The Thomas Blog

Industrial marketing and manufacturing sales tips to help you grow your business.

By Jay Scheer |  October 10, 2017


A great blog can serve as the foundation of your industrial content marketing strategy. Unfortunately, however, many manufacturing blogs have poor foundations of their own.

If you don’t have a blog, or if the one you have isn’t up to snuff, it may be helpful to go back to the basics and make sure your blog is set up for success.

Understand The Goals Of Your Blog

Blog Best PracticesBefore you start putting together your blog posts, you need to have a solid understanding of exactly what you want those posts to accomplish.

If you want to generate leads, then the primary goal of your blog is to take traffic from search engines, social media, and email marketing campaigns and drive those visitors to landing pages.

Blog posts can also serve to strengthen your SEO programs by updating your website with fresh, new content. “Freshness” is one of the most important factors taken into consideration when search engines rank your website.

There are other goals that a solid blog can help you accomplish. For example, it can help solidify your credibility by showcasing your expertise, which can build trust with prospects and existing customers alike. It’s also a great tool for branding, as you can establish your own unique voice to distinguish yourself in the marketplace.

Get Familiar With Basic SEO Principles

Look, we’ll be honest: search engine optimization is an incredibly technical discipline with tons of nuances and constantly changing guidelines. There’s also a lot of mystery — many SEO “experts” spend their time trying to determine if Google has updated their algorithm and, if so, what the heck its impact will actually be.

We don’t expect you to keep up with all of the changes and become an SEO expert — after all, you’ve got a lot of other things to do.  However, there are some core SEO best practices that have stood the test of time and will likely have a positive impact on your blogs.

Here they are:

Word Count

If you think you can crank out a couple of quick paragraphs and publish them as blog posts, you might want to sit down.

Posts under 300 words are terrible for SEO, and may subject your site to ranking penalties for “thin content.”

So that means your posts should be 301 words long, right?

Not exactly.

To have enough “weight” to rank in search engines, blog posts should be at least 500 words in length. However, making your posts even longer is highly recommended; longer content is not only better for your rankings, it can actually be better for lead generation as well.

With that being said, a recent study of search results showed that the average word count for top-ranked pages is a whopping 2,416 words. That’s a lot of copy, and it’s not a realistic number for most manufacturing blog posts. After all, you’re in the manufacturing business, not the writing business.

That being said, you want to strike a balance between managing your resources and optimizing your content. Regular blog posts of about 1,000 words (with occasional longer posts) should help you rank without burning you out.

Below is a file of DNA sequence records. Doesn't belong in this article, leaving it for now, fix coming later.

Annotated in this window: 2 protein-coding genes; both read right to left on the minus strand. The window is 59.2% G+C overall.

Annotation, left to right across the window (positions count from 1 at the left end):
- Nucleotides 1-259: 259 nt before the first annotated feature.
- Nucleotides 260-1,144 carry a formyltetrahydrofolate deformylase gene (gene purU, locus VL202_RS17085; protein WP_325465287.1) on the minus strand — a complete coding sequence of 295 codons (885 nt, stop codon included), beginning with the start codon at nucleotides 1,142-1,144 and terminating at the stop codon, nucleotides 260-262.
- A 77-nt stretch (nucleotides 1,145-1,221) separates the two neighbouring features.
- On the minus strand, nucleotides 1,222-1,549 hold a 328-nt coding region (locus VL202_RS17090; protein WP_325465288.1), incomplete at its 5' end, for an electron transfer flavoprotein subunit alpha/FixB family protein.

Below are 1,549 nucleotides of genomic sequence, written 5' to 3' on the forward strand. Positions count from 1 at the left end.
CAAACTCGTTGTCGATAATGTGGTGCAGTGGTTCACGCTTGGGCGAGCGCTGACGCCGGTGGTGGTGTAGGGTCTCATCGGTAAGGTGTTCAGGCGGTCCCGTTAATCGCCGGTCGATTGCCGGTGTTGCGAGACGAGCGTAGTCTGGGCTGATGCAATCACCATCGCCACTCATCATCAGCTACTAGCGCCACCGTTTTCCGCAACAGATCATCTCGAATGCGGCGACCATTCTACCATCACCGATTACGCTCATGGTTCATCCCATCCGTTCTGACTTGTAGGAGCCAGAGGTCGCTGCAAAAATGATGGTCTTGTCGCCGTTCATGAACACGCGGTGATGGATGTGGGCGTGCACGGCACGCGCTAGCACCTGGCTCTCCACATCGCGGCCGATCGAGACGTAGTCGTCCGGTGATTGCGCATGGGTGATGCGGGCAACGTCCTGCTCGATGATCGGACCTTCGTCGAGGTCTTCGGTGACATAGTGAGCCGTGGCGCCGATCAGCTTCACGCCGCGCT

While the length of your post certainly does matter, the quality of your post matters even more. The time people spend on page reading the article plays a huge role in your rankings, and if your content is awful —  whether it’s 2,500 words of awful or 25 words of awful — people won’t read it.

Keywords

When your prospects sit down at their computers and begin sourcing for new suppliers, what terms do they use? Those are the keywords that you want to rank for.

Each blog post should be written with a focus on one of these terms while making use of up to three other related keywords. Tools like Google Keyword Planner (free), SEMRush ($99 a month), and Moz Keyword Explorer ($99 a month) can help you brainstorm and identify these related keywords.

When writing your posts, keep in mind that your first priority is to engage your readers. Therefore, write as naturally as possible, and work keywords in where they make sense. Don’t overdo it.

Titles And Headings

Your title is the first thing people see when landing on your blog post. It’s also the first thing search engines crawl to get an idea of what’s on the page.

Thus, the title of your post is the single most important text element for SEO purposes. Try to work your keywords into your title (without letting it get awkwardly long or distracting).

Depending on your blogging platform, your title and your first heading may be one and the same. On platforms where these differ, be sure to work keywords into your first heading as well, and utilize the proper HTML tagging (<title> and <H1>). 

Similarly, h2 and h3 tags (heading 2 and heading 3, respectively) also have some value for SEO, as well as for conversion and usability. Use these to break up the topics in your blog post to make it more readable (instead of using bold text), and, when possible, naturally work keywords into these headers as well.

Metadata

You may have heard of the term “metadata.” In addition to sounding like the name of a villainous conglomerate in a bad Sci-Fi movie, the term simply means data that describes other data. It helps search engines make sense of your web pages so that they, in turn, can help visitors make sense of them in search results.

Here are the types of metadata that your blog posts should have:

  • Title Text: Your title text should be no more than 70 characters. Try to work in a keyword in a natural way, if possible.
  • Meta Description: This is a short, focused description that should be about 156 characters. Again, write for the reader first, but try to work in keywords if you can.
  • URL: Don’t just use an auto-generated URL (www.yourblog/post7232382938 doesn’t have a great ring to it). Instead, write a brief, keyword-rich, relevant URL. 

There are many free tools that can help you write great metadata. Here’s one of them.

Links

Links serve a variety of purposes; they help guide readers through a story, provide credibility for statistics and information, tie together relevant posts, and drive potential customers to conversion pages. Links also represent a good opportunity to boost SEO.

Here are some guidelines for using links on your site:

  • Internal Links: Include links to other pieces of content — eBooks, whitepapers, videos, etc. — in every blog post. You should include links to core website pages whenever it is appropriate. Work keywords into the text that you are linking from for maximum SEO impact.